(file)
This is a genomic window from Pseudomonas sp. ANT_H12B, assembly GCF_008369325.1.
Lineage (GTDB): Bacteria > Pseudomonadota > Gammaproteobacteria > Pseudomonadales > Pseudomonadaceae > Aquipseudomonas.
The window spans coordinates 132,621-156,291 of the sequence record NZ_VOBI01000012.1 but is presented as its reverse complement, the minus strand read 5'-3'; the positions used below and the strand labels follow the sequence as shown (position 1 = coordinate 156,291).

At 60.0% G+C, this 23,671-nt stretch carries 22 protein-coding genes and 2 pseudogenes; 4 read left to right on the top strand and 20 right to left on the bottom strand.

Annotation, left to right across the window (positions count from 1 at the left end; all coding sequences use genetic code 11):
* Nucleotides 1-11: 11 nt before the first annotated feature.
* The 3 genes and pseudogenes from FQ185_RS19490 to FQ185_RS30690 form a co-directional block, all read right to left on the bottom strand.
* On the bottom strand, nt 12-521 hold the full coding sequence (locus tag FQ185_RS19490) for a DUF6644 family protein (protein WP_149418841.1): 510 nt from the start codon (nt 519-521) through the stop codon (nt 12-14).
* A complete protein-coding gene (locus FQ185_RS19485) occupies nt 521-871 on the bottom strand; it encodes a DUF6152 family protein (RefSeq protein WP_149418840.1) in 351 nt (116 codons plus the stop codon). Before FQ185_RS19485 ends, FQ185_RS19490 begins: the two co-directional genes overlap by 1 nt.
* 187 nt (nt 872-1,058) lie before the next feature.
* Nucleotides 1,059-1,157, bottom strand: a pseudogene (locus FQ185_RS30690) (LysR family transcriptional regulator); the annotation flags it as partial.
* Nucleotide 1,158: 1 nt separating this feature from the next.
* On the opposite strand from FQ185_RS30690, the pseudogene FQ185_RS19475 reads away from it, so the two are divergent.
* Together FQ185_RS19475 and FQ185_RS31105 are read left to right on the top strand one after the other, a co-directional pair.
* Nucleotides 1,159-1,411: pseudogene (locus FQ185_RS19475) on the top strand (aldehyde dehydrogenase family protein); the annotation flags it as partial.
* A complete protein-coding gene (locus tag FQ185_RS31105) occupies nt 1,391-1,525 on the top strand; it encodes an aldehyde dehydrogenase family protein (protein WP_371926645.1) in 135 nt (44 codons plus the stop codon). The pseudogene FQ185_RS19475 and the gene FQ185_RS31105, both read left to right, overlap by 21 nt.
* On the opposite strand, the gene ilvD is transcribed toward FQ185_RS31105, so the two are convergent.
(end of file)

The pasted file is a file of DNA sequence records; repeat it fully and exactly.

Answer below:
This is a genomic window from Pseudomonas sp. ANT_H12B, assembly GCF_008369325.1.
Lineage (GTDB): Bacteria > Pseudomonadota > Gammaproteobacteria > Pseudomonadales > Pseudomonadaceae > Aquipseudomonas.
The window spans coordinates 132,621-156,291 of the sequence record NZ_VOBI01000012.1 but is presented as its reverse complement, the minus strand read 5'-3'; the positions used below and the strand labels follow the sequence as shown (position 1 = coordinate 156,291).

At 60.0% G+C, this 23,671-nt stretch carries 22 protein-coding genes and 2 pseudogenes; 4 read left to right on the top strand and 20 right to left on the bottom strand.

Annotation, left to right across the window (positions count from 1 at the left end; all coding sequences use genetic code 11):
* Nucleotides 1-11: 11 nt before the first annotated feature.
* The 3 genes and pseudogenes from FQ185_RS19490 to FQ185_RS30690 form a co-directional block, all read right to left on the bottom strand.
* On the bottom strand, nt 12-521 hold the full coding sequence (locus tag FQ185_RS19490) for a DUF6644 family protein (protein WP_149418841.1): 510 nt from the start codon (nt 519-521) through the stop codon (nt 12-14).
* A complete protein-coding gene (locus FQ185_RS19485) occupies nt 521-871 on the bottom strand; it encodes a DUF6152 family protein (RefSeq protein WP_149418840.1) in 351 nt (116 codons plus the stop codon). Before FQ185_RS19485 ends, FQ185_RS19490 begins: the two co-directional genes overlap by 1 nt.
* 187 nt (nt 872-1,058) lie before the next feature.
* Nucleotides 1,059-1,157, bottom strand: a pseudogene (locus FQ185_RS30690) (LysR family transcriptional regulator); the annotation flags it as partial.
* Nucleotide 1,158: 1 nt separating this feature from the next.
* On the opposite strand from FQ185_RS30690, the pseudogene FQ185_RS19475 reads away from it, so the two are divergent.
* Together FQ185_RS19475 and FQ185_RS31105 are read left to right on the top strand one after the other, a co-directional pair.
* Nucleotides 1,159-1,411: pseudogene (locus FQ185_RS19475) on the top strand (aldehyde dehydrogenase family protein); the annotation flags it as partial.
* A complete protein-coding gene (locus tag FQ185_RS31105) occupies nt 1,391-1,525 on the top strand; it encodes an aldehyde dehydrogenase family protein (protein WP_371926645.1) in 135 nt (44 codons plus the stop codon). The pseudogene FQ185_RS19475 and the gene FQ185_RS31105, both read left to right, overlap by 21 nt.
* On the opposite strand, the gene ilvD is transcribed toward FQ185_RS31105, so the two are convergent.